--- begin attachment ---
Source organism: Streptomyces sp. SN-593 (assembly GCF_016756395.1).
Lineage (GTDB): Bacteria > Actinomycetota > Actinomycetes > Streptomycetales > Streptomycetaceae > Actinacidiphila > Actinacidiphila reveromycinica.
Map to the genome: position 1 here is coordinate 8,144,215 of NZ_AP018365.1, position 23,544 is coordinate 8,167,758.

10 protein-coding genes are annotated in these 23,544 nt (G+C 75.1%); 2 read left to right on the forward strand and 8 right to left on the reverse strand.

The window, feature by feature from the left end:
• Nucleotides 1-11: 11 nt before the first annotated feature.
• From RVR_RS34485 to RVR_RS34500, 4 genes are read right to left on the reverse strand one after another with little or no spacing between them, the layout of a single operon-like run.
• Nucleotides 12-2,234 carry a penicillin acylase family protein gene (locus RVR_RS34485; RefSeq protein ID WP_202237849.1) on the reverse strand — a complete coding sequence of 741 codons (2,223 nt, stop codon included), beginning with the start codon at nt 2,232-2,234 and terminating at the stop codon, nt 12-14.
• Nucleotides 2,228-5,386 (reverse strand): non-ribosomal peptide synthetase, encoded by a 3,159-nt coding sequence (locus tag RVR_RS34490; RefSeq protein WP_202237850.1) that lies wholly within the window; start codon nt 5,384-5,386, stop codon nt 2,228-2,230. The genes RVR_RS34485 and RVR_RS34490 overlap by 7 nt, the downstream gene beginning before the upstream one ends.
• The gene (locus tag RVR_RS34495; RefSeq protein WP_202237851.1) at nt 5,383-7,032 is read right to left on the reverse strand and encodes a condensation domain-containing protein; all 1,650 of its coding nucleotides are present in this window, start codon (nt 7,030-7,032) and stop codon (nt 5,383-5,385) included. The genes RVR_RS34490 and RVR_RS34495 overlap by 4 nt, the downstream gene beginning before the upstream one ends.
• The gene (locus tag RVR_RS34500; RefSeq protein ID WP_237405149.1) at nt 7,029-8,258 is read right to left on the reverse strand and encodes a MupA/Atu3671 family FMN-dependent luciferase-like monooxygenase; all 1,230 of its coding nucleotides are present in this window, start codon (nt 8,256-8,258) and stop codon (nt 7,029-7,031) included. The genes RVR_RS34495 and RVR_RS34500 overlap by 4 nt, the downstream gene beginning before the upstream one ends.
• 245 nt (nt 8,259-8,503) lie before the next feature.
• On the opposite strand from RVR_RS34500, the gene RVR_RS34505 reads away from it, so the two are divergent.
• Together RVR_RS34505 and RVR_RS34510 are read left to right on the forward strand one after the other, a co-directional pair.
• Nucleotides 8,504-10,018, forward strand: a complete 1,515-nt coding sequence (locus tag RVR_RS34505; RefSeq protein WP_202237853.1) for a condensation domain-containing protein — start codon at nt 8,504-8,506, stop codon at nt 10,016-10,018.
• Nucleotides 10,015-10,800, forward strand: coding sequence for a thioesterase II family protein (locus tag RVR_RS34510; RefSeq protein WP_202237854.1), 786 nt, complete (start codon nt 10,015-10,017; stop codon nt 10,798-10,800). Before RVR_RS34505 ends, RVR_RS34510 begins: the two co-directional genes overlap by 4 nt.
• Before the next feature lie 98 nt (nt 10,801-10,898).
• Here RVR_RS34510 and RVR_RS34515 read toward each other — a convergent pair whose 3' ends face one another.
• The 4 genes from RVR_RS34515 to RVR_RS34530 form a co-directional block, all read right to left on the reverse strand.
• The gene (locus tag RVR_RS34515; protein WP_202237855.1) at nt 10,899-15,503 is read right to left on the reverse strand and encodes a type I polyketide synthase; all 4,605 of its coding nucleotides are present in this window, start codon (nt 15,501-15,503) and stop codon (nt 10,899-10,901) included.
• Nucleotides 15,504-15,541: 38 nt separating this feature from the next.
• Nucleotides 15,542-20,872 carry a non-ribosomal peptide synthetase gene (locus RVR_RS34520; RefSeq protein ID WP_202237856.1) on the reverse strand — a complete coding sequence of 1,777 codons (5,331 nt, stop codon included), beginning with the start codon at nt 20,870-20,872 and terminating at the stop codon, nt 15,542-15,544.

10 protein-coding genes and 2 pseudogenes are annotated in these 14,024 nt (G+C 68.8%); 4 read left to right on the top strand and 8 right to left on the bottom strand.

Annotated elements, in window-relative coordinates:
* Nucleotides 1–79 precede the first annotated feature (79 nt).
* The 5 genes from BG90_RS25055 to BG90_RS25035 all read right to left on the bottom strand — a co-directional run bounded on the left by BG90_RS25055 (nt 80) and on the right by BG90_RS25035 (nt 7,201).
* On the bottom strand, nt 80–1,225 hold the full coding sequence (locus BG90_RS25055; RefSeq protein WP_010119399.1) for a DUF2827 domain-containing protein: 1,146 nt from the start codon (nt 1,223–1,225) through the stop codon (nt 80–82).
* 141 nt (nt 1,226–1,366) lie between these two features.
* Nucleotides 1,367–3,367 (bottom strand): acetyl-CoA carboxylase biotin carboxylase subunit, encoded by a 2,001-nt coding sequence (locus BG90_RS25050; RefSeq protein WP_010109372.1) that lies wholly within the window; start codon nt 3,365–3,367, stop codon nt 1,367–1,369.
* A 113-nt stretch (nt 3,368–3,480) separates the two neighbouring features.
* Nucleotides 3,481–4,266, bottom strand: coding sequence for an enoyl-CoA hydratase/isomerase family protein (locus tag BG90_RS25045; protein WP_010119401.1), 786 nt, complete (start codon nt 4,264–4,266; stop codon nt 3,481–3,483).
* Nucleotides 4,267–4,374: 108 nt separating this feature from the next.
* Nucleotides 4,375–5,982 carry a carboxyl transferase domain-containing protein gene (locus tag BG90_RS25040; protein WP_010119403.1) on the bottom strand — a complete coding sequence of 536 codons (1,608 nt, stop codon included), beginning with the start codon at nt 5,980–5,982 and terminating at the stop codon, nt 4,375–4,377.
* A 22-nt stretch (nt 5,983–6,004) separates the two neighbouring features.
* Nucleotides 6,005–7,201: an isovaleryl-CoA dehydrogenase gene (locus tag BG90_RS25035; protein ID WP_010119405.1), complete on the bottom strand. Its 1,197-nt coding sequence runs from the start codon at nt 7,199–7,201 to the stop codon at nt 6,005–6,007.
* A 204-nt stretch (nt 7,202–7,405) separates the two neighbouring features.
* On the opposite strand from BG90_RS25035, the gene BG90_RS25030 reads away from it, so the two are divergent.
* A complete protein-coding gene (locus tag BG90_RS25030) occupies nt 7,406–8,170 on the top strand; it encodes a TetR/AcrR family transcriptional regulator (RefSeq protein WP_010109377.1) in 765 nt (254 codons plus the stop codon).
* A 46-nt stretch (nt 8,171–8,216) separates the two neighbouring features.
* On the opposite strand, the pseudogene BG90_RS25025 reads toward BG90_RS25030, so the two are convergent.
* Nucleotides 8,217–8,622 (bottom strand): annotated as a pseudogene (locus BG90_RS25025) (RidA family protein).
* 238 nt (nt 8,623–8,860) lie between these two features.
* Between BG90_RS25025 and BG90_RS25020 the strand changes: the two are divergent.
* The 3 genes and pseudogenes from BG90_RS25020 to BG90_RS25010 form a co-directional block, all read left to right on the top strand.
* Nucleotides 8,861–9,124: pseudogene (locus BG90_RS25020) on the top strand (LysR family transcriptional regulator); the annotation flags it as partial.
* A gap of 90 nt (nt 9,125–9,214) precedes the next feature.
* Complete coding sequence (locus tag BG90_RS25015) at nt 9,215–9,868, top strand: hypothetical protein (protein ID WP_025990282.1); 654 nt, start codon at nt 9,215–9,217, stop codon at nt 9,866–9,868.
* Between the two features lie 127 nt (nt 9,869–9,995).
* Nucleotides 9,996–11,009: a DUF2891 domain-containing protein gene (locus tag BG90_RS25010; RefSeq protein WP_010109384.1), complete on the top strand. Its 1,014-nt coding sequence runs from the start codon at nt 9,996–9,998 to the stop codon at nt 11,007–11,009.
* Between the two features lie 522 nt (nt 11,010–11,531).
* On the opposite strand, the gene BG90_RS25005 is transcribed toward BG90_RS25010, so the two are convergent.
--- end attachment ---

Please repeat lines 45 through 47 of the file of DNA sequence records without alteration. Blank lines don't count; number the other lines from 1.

* Nucleotides 8,861–9,124: pseudogene (locus BG90_RS25020) on the top strand (LysR family transcriptional regulator); the annotation flags it as partial.
* A gap of 90 nt (nt 9,125–9,214) precedes the next feature.
* Complete coding sequence (locus tag BG90_RS25015) at nt 9,215–9,868, top strand: hypothetical protein (protein ID WP_025990282.1); 654 nt, start codon at nt 9,215–9,217, stop codon at nt 9,866–9,868.